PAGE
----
Color, 1981, 95/115m.
Directed by Sheldon Renan
Severin Films (Blu-ray & DVD) (US R0 HD/NTSC), Exploited Film (DVD) (UK R2 PAL), Big Sky (Australian R4 PAL)

The Killing of AmericaThe Killing of AmericaThe term "shockumentary" was never better applied than to this dark, often harrowing portrayal of the violent "other side" of the United States, co-commissioned by Japanese financiers as a sure-fire hit for the local mondo movie market. The end result was never given an official theatrical release in the U.S. despite the preparation of English-language prints (which popped up in a tiny handful of one-off theaters), with its mystique building over the years as a sort of transitional work between the problematic but fascinating Italian mondo films and the wave of Faces of Death titles and imitators, which had technically started in '78 (with the first making a mint in Japan) but didn't kick in full force until the VHS era.

Neighborhood shootings, robberies gone wrong, hostage situations, interviews with notorious serial killers, and even a grisly trip to a crime autopsy room ensure right off the bat that this won't be feel-good viewing for just about anybody, with narration providing some statistics that inadvertently seem even more horrific now (a murder rate topping 2,000 in '81 seems sadly quaint compared to the alarming 15,696 homicides in 2015). Not surprisingly, gun culture pops up time and time again, ranging from footage of famous assassinations (the attempt on Reagan being the most recent at the time) to a quick visit to a wild west amusement town. "They exist side by side: American the beautiful and The Killing of AmericaAmerica the violent" is a sample line The Killing of Americaof narration from the English-language version, a cruelly efficient piece of work at 95 minutes that jumps around quite a bit but hits most of the shocking (and often rarely seen) different kinds of violent acts that tend to occur. It's also worth noting the absolutely fantastic soundtrack by Mark Lindsay (of Paul Revere and the Raiders) and W. Michael Lewis, composed hot on the heels of their spectacular work on Shogun Assassin; it's a shame there hasn't been a commercial release of any music from the film apart from preexisting songs (most notably by John Lennon, who figures prominently in the finale).

Also prepared at the same time for the Japanese market was a two-hour version called Violence U.S.A., with a Japanese narrator stepping in for a more detailed explanation of how America operates (with more travelogue footage for context) and a significantly different editing scheme and tempo, taking more time between incidents and, yes, lingering on the grue quite a bit longer (especially that autopsy scene). Both versions are gathered together for the first time on home video for the film's American video bow as separate Blu-ray and DVD editions from Severin Films, both transferred from the original negatives and looking pretty fantastic given the wide variety of film and video sources employed. The local TV news footage obviously looks like it's playing on an old monitor, but the 35mm material looks superb with some eye-opening black-and-white footage in particular looking razor sharp. The LPCM mono audio for both sounds clean and clear, with the Japanese version offering optional yellow English subtitles (standard or SDH options).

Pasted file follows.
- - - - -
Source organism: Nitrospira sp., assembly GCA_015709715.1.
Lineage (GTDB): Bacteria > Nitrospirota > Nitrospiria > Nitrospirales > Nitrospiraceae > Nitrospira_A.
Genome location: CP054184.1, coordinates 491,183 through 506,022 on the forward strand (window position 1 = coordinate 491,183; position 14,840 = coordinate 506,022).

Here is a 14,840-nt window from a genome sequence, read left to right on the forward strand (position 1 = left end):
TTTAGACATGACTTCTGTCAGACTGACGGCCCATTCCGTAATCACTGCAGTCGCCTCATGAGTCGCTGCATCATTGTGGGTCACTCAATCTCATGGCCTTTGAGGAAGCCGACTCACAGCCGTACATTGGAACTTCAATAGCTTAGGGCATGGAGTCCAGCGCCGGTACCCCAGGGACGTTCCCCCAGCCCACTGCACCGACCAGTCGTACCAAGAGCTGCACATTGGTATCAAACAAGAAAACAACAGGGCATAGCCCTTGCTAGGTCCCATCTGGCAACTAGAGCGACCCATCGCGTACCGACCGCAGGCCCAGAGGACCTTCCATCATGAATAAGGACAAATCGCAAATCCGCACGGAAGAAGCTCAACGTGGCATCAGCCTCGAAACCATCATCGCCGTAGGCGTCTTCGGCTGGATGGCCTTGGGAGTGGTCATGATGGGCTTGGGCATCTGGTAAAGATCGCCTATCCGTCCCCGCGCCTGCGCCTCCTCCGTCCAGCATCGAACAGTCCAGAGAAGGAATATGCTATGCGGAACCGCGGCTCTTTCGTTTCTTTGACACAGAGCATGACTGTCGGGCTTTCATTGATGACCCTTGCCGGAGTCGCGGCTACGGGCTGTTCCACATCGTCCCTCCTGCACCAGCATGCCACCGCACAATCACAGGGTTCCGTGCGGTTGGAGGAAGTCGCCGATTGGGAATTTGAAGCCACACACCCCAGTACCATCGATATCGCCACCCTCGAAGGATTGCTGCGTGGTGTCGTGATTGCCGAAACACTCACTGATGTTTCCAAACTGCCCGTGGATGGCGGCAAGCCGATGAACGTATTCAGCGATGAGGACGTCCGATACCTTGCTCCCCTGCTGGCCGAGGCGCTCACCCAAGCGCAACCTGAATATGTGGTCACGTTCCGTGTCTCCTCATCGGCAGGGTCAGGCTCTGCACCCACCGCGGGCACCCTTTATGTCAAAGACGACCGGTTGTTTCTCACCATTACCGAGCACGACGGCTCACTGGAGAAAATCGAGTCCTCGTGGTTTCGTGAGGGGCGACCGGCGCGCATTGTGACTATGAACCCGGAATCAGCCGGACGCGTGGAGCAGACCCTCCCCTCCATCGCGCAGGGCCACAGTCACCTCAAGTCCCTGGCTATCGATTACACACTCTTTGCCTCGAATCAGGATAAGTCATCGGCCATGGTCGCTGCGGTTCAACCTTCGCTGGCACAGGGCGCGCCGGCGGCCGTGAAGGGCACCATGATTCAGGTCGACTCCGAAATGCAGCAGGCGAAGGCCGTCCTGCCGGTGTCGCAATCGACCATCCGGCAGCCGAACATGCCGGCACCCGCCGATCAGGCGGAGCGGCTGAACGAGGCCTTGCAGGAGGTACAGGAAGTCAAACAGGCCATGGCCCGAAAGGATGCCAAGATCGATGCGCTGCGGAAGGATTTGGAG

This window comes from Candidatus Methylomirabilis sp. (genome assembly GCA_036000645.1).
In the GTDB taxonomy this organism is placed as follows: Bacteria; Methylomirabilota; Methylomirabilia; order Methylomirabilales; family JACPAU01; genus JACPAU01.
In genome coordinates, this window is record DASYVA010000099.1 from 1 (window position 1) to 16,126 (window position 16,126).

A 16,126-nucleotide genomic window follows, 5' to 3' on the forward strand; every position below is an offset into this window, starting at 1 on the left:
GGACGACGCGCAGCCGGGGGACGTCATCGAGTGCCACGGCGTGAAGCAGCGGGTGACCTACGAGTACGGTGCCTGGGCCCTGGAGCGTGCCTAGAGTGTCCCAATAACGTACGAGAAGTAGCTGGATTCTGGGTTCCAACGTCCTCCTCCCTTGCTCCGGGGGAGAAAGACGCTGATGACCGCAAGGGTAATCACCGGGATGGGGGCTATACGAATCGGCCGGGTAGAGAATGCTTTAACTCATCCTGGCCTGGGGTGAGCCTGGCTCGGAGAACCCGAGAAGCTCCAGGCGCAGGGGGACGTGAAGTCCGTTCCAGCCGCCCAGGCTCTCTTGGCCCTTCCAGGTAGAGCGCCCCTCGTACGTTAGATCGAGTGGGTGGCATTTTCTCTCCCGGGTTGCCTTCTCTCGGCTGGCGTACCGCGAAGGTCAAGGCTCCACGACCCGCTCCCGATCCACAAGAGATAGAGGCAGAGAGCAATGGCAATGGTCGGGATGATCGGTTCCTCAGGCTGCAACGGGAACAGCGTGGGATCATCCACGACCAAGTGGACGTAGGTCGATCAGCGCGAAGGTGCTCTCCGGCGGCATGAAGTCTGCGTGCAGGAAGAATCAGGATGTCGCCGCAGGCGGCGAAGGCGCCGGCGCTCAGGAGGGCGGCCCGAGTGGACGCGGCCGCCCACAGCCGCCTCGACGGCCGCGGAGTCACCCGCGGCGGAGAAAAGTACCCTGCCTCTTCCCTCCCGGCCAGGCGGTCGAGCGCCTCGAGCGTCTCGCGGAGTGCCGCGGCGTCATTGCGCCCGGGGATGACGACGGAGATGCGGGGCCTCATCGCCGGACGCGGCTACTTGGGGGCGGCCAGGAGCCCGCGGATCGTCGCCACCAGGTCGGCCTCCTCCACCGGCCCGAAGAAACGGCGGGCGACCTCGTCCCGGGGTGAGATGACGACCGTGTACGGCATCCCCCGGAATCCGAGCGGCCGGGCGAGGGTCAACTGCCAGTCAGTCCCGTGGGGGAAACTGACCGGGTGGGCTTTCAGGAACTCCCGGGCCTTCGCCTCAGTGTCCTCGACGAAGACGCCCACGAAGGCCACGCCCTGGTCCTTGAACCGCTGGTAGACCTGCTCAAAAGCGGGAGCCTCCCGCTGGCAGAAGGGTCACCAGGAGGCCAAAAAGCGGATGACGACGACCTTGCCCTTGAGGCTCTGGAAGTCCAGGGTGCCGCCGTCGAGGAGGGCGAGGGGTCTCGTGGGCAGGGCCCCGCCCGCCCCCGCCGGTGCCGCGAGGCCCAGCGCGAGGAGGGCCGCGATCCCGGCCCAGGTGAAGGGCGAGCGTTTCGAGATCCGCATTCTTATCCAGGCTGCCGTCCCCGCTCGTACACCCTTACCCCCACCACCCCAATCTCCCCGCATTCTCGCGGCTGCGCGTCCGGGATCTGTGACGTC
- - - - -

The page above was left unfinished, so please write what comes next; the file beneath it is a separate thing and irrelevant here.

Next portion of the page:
Extras include an audio commentary by director The Killing of AmericaSheldon Renan (for the 95-minute cut), a "The Madness Is Real" interview (20 mins.) with Renan, "Cutting the Killing" interview with editor Lee Percy, a 14-minute interview with mondo movie The Killing of Americahistorian Nick Pinkerton, and the theatrical trailer. The commentary is especially revealing as Renan covers how they rounded up all of the rare footage for the film and goes into the surprisingly intricate and sometimes grueling process of getting new footage via helicopter, which touches on this film's unlikely connection to Blue Thunder! He also covers having to get body armor for some scenes for the crew and has a fascinating take on the JFK segment, which he regards as the film's strongest. He doesn't editorialize much at all about the content of the film, which is interesting, sticking instead to the facts for a fascinating look at how this troubling project came about. However, he does speak his mind in the video interview, noting the violence inherent in America's settlement and explaining how Leonard Schrader (brother of Paul, who also ties in here tangentially) came on board for a film with "no guard rails" that would take a more artistic approach than the "shock and spectacle" of Faces of Death. Percy is full of surprises, too, kicking off with this film's ties to the astonishing big cat epic Roar and the director of Subspieces before explaining how he got the job on this project after being brought on as an assistant editor and working from the producer's premise that the JFK assassination was ground zero for the nation's escalating modern violence. The Pinkerton piece (which also includes a bit from a Q&A between him and the director at a screening) is a handy overview of the evolution of mondo films in general, starting off with the usual Italian offerings whose unique world view and "pernicious thrills" spawned decades of mutated successors. Unsettling but absolutely unforgettable viewing.

Reviewed on November 10, 2016.